Especially for a woman who's never had a pregnancy before, it's really hard to know. We're planning to do a study on the woman who's never had a baby before. We have right now a solicitation, a request for applications for people to participate in this study. It will hopefully start in the end of 2009.

What about smoking and other things that women can control?
We know cigarette smoking makes your baby small and can make you deliver preterm. If I see a woman right now, what do I say to her? It's important to get good prenatal care and be healthy. If you have any medical condition, get that under control. If you have high blood pressure, get on a medication that's safe for pregnancy before you get pregnant. Start your prenatal vitamins early. Even if you're not ready to get pregnant, start taking a complex vitamin. There was an interesting abstract presented looking at preconceptual folate. Women who supplemented their diet with folate before they became pregnant had lower rates of preterm birth, so I would encourage women to take their folate. Eat a well-balanced diet. Be healthy going into pregnancy. Once you're pregnant, get good prenatal care. Know what your dates are so you know your due date so the baby can be followed better, to know if the baby is growing normally.

What bad habits, other than smoking, increase the risk of premature delivery?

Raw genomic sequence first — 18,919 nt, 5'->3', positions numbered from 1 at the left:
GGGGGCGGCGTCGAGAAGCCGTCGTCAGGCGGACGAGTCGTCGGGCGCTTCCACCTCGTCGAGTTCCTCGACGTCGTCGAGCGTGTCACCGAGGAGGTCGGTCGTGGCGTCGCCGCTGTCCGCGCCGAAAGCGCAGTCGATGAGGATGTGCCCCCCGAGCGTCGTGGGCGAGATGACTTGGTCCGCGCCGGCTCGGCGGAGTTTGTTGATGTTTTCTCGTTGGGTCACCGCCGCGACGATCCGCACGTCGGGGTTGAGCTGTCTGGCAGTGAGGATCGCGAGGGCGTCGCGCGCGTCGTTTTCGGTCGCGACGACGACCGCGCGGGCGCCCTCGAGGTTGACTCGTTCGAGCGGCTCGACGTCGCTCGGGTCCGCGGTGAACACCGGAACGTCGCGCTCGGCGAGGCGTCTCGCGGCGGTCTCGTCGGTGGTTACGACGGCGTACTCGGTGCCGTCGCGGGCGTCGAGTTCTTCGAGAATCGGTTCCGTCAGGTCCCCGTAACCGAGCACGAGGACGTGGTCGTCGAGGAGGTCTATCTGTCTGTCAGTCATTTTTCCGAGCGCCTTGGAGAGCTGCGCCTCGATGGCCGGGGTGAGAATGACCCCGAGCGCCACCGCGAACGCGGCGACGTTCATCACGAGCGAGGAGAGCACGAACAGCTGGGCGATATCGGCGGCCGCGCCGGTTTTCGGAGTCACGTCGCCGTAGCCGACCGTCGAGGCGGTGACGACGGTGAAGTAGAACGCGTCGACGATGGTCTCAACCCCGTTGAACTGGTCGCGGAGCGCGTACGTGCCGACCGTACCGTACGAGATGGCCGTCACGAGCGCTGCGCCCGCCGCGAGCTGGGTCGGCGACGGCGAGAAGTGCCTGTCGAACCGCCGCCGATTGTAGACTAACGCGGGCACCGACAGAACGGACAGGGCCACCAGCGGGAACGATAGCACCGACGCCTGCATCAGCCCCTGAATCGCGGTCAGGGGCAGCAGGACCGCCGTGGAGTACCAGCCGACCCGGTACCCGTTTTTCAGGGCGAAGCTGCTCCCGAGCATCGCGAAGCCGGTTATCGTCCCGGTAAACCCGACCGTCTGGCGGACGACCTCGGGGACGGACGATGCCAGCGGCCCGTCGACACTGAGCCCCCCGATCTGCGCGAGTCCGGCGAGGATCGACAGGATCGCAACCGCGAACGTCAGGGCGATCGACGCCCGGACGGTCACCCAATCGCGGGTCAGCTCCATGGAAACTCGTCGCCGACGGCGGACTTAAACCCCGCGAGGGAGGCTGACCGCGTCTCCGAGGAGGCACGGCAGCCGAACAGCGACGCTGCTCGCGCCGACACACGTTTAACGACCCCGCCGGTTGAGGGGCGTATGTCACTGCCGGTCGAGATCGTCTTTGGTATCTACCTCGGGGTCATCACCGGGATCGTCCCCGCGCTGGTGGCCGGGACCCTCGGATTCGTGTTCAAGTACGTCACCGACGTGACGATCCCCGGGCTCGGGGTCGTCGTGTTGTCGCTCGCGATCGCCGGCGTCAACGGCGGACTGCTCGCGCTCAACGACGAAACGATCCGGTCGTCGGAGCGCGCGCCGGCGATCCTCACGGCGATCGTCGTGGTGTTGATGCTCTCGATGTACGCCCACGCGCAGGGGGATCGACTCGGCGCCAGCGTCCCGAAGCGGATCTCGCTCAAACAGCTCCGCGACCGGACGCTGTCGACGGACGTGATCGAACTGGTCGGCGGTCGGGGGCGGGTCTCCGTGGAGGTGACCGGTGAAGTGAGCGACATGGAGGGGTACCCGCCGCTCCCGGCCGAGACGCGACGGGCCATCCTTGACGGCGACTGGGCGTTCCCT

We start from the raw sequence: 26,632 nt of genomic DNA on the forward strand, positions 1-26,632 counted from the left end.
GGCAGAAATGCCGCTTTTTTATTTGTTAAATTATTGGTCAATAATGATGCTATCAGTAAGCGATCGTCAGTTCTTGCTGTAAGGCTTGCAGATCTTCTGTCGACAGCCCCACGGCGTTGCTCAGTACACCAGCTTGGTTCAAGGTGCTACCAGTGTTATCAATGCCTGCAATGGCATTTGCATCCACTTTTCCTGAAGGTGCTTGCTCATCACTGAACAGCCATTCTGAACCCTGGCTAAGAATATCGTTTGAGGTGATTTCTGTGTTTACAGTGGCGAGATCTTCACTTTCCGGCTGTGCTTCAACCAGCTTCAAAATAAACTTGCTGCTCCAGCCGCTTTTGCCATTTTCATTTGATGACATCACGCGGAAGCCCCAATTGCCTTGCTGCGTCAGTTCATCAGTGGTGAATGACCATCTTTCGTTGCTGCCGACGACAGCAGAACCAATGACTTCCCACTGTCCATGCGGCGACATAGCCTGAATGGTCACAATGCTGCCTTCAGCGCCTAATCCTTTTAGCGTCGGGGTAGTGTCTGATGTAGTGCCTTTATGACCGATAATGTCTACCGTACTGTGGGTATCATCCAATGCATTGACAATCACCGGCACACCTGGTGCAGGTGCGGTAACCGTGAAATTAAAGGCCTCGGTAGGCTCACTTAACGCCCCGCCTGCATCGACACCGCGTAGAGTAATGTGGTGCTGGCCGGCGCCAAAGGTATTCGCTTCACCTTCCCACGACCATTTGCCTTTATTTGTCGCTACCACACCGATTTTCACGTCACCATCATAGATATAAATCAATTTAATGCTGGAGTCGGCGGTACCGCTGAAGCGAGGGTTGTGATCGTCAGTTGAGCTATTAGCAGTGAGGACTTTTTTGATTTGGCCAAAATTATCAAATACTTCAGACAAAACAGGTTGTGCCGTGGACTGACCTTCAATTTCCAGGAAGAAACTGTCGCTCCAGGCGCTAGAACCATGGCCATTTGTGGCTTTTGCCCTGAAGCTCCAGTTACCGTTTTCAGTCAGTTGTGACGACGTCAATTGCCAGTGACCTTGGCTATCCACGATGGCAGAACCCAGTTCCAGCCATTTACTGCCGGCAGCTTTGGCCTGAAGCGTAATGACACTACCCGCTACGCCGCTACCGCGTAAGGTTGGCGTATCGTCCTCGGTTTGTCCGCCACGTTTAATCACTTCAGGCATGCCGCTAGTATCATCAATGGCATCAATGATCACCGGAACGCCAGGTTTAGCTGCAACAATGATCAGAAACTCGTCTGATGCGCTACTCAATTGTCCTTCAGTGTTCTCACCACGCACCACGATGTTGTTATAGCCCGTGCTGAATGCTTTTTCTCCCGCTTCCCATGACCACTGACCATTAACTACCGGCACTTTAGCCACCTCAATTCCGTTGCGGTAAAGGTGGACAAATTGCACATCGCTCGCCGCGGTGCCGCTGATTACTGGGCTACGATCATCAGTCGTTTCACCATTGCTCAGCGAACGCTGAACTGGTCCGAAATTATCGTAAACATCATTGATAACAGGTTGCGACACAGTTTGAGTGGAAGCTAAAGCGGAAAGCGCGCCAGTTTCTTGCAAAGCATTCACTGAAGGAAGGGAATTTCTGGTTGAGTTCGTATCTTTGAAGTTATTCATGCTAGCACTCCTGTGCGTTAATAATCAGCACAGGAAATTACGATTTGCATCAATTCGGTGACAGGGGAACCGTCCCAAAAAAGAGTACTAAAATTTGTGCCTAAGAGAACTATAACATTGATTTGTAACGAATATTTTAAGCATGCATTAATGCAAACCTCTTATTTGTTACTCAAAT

Certain drugs such as cocaine cause the placenta to separate from the wall of the uterus. You could deliver early. Alcohol is strongly associated with fetal alcohol syndrome and fetal alcohol spectrum disorder, which affects the baby's ability to learn. I strongly recommend to my patients to abstain from alcohol from the moment they decide they want to become pregnant.

Does age make a difference?
Women who are at the extremes of age do have higher risks of premature birth. We don't know why. It may be that their uterus isn't conducive to having the placenta develop as well. We don't really know why. It simply may be that for the very young, it hasn't developed to the point that it's ready to carry a baby. Teen moms and older moms are more at risk of pre-eclampsia, which is thought to be due to the placenta not growing into the wall of the uterus as well as it could. Pre-eclampsia is one of the indicated causes of premature birth. It's also known as toxemia. It's when the woman will develop high blood pressure, their kidneys will get affected and spill protein into her urine. She can get other side effects. Her liver can get affected. In the worst-case scenario, she can have seizures. Your highest risk is going to be with your first baby and again, if you have other complications such as high blood pressure or diabetes.

What about obesity?
That's an interesting question. The studies are a little bit conflicting. The majority of the studies would suggest obesity may be a bit protective against preterm birth. But there are so many other problems associated with obesity with pregnancy. It's difficult to monitor, there are much higher risks of heart and congenital abnormalities like spina bifada. Obesity itself is a much greater risk than your potential risk of preterm birth.

What about multiple births?
You want to minimize multiples. Work with the infertility doctor to try to reduce the chances of having multiples.

What else do you wish women knew about premature births?
It's a public-health problem. It affects the baby in the short term and in the long term. Babies who are born preterm don't have optimal fetal development. If we could do more to understand this, we'd improve the health of the nation. If women have the chance to participate in a study to try to understand it, they should do it. Check out the NICHD Web site or talk to their doctor.